Source:The Washington Post
SCHOONSCHIP, Amsterdam — Marjan de Blok readjusts her body weight as she treads across the jetties linking a floating community on the River IJ. Her cheeks and nose are elfin red from the whipping winds. She shouts greetings to many of her neighbors, her voice carried by the water all around.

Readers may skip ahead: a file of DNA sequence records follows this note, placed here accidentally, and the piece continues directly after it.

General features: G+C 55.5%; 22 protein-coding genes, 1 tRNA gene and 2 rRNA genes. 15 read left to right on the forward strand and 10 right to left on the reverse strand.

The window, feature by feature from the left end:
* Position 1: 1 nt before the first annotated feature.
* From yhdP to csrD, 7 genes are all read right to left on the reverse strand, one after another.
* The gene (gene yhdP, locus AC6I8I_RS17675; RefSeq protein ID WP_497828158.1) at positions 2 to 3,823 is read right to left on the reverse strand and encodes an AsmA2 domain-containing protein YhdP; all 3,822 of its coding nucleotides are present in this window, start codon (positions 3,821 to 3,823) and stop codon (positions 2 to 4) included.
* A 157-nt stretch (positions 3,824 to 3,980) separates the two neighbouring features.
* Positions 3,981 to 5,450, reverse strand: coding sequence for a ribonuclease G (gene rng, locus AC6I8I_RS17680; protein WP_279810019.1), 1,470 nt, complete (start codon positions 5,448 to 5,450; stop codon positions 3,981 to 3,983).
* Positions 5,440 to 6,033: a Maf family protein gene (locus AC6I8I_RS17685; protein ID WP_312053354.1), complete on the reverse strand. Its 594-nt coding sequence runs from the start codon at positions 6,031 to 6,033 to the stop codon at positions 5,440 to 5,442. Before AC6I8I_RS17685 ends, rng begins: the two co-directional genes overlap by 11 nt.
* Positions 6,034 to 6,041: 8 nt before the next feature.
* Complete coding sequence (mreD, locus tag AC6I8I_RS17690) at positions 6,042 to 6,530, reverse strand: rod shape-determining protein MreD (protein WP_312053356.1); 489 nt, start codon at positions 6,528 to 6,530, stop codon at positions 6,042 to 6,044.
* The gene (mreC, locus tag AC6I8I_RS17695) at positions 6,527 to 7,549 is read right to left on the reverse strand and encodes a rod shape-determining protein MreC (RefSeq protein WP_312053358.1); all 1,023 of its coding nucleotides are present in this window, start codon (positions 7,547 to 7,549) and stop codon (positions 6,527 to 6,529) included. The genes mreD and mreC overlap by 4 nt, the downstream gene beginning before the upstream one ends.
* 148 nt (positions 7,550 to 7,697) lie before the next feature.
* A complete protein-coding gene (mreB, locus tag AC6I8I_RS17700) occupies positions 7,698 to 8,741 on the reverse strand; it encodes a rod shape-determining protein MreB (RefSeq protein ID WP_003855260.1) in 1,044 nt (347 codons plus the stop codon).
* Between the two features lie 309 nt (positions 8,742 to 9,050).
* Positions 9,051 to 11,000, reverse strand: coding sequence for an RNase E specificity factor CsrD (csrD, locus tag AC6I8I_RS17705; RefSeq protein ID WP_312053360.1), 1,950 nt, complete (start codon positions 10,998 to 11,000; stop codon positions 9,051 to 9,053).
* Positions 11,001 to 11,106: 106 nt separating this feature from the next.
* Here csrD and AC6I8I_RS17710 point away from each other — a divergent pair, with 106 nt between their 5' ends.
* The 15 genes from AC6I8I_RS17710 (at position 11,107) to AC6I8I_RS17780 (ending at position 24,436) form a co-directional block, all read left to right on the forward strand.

In October, heavy rains, hail and 50 mile-an-hour winds put Amsterdam on alert, just a short ferry ride away. But in the northern neighborhood of Schoonschip, life carried on mostly as usual. De Blok visited with neighbors to gossip and get updates on the local smart grid — which enables residents to generate and share energy with each other and the country — all while overhead lamps swayed and the homes glided up and down their steel foundational poles with the movement of the waters below.More info